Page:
How Good Content Has Become The Crown Jewels of PR

When the first-ever PR agency was born in 1889, generating publicity for companies was all about who you knew. PR people who also called themselves ‘Reputation Managers’ were movers and shakers within the business world, rubbing shoulders with some of the world’s most influential media. Although that still happens, content has swiftly become king over the years, particularly since COVID swept the world and changed the way everyone, everywhere does business.

With many new and existing clients I am often asked ‘who do you know’? As a Director of an International PR agency and a freelance journalist who has a contacts book of over 200,000 media, it would be impossible for me to know everyone, although I have met a huge chunk over the years.

From working in both PR and journalism I can tell you this much. In a COVID and post-COVID world, content is king. It’s no longer about who you know (although that helps) but more about sending a journalist a good story that readers, listeners or even viewers will be captivated by.

Here are the reasons why good content matters so much:

  1. Journalists are always looking for a good story
    When I worked in newsrooms in both radio and print I would receive hundreds of press releases each day. With just 30 seconds to decide whether to reply to an email or move it to trash, if the first two paragraphs of any pitch or press release seemed boring or irrelevant, I would skip over them.
  2. Media thrive on quality content – with COVID resulting in redundancies across the mediasphere, journalists have less time to work and therefore face more intense pressure than ever before. I remember working on a newsdesk where I was interviewing, writing and researching all day every day. I was so busy I barely stopped for lunch. Providing good quality content that is well written and contains newsworthy elements along with facts and figures can make or break the chances of generating coverage.
  3. Reputation management – I can’t state this enough. If you are attempting to do PR yourself you are more likely to write something that is not only irrelevant to the journalist in question but littered with typos and unnecessary ramblings. You may have your own ideals as to what media want but, unless you have worked as a journalist or you have PR experience, you may as well be shooting in the breeze. A bad pitch or press release tends to get circulated in newsrooms, which can get journalists talking and tarnish your reputation in return. You wouldn’t want that now would you?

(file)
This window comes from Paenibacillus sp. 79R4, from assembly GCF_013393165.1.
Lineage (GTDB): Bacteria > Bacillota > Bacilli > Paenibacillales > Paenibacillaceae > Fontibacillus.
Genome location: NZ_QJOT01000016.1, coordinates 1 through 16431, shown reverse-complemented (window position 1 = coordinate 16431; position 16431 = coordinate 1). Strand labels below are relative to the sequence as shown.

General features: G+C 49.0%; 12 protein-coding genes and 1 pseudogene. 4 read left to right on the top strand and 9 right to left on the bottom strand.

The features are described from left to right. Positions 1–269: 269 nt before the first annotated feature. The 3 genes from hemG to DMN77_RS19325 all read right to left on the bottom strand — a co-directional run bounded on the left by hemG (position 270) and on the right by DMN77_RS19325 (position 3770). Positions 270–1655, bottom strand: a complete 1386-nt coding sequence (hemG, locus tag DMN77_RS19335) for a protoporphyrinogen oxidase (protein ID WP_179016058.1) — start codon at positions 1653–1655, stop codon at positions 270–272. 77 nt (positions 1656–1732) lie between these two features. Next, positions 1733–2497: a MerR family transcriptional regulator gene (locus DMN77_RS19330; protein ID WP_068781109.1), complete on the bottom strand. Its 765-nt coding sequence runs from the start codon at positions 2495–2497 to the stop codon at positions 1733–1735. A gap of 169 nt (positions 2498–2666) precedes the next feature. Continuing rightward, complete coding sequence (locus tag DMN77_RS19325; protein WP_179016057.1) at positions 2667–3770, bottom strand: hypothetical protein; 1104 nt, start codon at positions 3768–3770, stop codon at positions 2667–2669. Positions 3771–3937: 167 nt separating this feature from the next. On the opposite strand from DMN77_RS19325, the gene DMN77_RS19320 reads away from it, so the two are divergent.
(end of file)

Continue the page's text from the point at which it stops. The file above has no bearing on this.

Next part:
4. Competitors – don’t be naive in thinking that you are the only person in your space producing one particular product. Everyone has competitors. As a result any content you are offering the journalist needs to be informative, engaging and inspiring so they choose to write a story about you rather than the competition. Don’t be afraid to be that donkey with that dalmatian coat and put yourself out there.

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Rebecca Lee

Strategic Director for ClearStory International, Freelance Broadcaster & Journalist of 18 years An established media and communications specialist and marketing graduate of UCD Smurfit Business School, Rebecca manages editorial both general and strategic at ClearStory International. Rebecca provides expert direction for client campaigns across the globe as well as managing PR for major tech conferences including Unbound, Techsauce Global Summit and others. Rebecca has written for many leading newspapers in Ireland and the UK such as The Irish Independent, The Sun, The Sunday World, The Mail on Sunday, The Sunday Business Post and The Irish Daily Star.

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